A rainbow of feathers floats upward like a psychedelic butterfly. Fingers of color, violet and lime green, seem to flow outward from the tips of the wings. If you didn’t know better, you might assume it is a work of art. Beyond their beauty, for Shawn Christ these images taken at MU’s new Brain Imaging Center reveal the brain’s activity and connections. In his role as Assistant Professor of Psychology and Director of MU’s Clinical Neuropsychology Laboratory, Christ studies how the relationship between the brain and behavior changes as we develop. Christ chose a career in psychology because it would combine two passions— working with kids and solving puzzles.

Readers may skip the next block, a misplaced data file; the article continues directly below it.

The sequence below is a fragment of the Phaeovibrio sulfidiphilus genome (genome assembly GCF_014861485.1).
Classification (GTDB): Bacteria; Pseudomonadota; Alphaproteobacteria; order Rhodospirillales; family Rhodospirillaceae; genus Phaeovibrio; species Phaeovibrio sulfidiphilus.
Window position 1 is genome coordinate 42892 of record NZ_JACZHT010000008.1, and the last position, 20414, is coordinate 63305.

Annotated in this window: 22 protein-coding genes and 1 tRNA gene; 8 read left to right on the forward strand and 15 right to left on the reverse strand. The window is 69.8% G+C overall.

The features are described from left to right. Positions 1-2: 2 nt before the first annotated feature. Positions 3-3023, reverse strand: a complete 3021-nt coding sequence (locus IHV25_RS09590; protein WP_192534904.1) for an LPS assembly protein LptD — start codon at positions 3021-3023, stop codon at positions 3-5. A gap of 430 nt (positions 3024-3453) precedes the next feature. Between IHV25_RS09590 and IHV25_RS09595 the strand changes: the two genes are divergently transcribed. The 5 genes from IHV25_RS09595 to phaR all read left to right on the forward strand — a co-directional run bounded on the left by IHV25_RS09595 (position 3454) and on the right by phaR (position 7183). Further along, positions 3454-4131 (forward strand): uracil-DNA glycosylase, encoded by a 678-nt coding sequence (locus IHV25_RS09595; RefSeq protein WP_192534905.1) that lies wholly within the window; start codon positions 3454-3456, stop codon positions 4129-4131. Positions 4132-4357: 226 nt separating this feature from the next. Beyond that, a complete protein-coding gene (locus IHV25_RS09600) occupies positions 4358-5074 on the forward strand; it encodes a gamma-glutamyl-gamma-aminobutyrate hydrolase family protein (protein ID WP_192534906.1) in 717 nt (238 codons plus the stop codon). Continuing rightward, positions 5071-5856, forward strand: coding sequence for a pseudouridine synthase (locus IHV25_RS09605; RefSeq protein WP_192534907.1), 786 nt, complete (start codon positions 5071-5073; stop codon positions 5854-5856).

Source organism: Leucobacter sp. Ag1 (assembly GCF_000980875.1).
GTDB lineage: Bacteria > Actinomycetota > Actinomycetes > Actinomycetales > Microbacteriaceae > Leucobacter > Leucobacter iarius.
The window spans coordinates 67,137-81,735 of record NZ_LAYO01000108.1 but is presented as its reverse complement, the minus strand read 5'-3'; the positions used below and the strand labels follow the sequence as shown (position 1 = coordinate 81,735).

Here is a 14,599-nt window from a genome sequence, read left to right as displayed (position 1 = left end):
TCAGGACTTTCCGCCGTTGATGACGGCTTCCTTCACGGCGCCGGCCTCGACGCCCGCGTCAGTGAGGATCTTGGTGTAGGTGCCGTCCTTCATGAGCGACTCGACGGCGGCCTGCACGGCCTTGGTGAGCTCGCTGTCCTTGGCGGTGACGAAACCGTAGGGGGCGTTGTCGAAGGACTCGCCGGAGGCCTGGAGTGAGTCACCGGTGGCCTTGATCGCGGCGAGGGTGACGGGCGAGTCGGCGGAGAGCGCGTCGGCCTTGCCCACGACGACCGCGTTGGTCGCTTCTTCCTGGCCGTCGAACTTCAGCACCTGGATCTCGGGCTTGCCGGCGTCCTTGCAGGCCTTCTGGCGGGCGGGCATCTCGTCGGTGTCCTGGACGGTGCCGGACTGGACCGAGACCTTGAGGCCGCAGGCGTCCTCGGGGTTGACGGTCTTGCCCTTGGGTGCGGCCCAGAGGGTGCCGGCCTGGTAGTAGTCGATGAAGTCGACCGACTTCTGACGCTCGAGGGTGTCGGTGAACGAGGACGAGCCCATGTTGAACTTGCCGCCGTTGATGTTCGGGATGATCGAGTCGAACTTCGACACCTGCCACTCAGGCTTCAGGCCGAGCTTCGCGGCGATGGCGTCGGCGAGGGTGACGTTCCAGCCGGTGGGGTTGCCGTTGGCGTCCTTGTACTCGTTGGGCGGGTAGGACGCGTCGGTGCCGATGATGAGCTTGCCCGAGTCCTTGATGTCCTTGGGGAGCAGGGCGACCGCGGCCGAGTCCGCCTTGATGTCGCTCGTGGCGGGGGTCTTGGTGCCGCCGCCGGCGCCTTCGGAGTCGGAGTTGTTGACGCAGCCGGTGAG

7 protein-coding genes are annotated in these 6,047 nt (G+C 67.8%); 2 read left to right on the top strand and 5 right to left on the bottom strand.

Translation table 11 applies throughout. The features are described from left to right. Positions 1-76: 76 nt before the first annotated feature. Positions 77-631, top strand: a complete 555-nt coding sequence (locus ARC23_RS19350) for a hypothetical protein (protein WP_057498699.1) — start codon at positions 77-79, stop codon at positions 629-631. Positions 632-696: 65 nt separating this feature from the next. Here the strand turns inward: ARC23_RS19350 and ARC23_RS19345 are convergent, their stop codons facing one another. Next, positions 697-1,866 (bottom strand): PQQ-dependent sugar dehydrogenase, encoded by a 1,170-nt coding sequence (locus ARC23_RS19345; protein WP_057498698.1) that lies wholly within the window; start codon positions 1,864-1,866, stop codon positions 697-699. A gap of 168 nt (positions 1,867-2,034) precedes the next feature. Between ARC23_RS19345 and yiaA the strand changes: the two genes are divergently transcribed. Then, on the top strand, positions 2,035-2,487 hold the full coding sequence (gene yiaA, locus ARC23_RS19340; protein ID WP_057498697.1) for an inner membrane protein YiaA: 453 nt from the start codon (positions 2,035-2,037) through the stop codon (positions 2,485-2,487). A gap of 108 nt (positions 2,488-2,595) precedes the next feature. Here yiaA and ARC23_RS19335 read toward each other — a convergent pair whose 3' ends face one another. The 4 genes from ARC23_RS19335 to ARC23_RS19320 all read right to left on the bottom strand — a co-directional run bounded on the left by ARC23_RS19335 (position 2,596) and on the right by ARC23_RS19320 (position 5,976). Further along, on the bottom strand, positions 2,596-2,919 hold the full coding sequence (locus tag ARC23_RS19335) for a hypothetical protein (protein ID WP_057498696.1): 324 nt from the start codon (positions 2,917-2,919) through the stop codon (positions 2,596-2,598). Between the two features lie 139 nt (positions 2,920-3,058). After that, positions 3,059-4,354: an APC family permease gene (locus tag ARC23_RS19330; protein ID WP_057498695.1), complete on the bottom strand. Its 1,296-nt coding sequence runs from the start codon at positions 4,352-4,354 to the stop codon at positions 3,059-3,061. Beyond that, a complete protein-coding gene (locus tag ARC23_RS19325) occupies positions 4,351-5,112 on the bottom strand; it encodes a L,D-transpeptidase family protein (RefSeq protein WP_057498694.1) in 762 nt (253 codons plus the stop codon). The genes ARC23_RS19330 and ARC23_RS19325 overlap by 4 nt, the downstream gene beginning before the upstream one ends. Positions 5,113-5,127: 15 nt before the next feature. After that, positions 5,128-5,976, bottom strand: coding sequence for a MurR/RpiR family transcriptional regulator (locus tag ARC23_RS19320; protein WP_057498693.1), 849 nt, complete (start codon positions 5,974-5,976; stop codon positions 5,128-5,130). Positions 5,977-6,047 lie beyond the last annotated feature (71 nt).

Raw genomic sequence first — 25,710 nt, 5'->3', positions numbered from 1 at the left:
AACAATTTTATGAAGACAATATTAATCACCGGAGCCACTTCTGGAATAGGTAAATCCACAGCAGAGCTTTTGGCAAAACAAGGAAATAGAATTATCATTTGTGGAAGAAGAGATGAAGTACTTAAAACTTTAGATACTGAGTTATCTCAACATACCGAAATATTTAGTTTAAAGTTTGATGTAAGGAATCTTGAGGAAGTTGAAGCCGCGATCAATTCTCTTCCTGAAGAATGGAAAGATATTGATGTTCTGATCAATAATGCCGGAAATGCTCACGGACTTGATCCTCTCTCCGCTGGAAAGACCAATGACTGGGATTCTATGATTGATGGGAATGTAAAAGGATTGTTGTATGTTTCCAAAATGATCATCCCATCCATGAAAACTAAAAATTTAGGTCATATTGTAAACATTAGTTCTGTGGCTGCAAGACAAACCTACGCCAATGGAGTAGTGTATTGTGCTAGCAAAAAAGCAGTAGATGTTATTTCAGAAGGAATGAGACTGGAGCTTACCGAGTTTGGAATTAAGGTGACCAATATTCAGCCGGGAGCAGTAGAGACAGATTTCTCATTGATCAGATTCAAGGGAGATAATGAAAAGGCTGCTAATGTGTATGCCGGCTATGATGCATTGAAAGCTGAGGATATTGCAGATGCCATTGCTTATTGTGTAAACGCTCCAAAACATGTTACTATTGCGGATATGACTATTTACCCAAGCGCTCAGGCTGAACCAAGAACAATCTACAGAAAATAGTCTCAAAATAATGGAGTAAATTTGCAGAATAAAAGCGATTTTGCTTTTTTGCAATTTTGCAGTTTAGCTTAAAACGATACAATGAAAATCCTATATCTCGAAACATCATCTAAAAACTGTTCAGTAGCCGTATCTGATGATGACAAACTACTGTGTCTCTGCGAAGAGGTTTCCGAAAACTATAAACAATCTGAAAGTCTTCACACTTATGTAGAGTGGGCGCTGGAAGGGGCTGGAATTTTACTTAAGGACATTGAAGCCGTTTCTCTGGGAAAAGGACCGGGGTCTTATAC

Up until now, most work with autism has been behavioral. Functional MRI opens up a whole new way of studying learning disabilities. “Now we’re looking directly at the brain,” Christ says.
Christ uses a lot of technology, including an eye tracker, projections, and functional and structural MRIs, to figure out why the brain works the way it does. All of these tools have their advantages and disadvantages.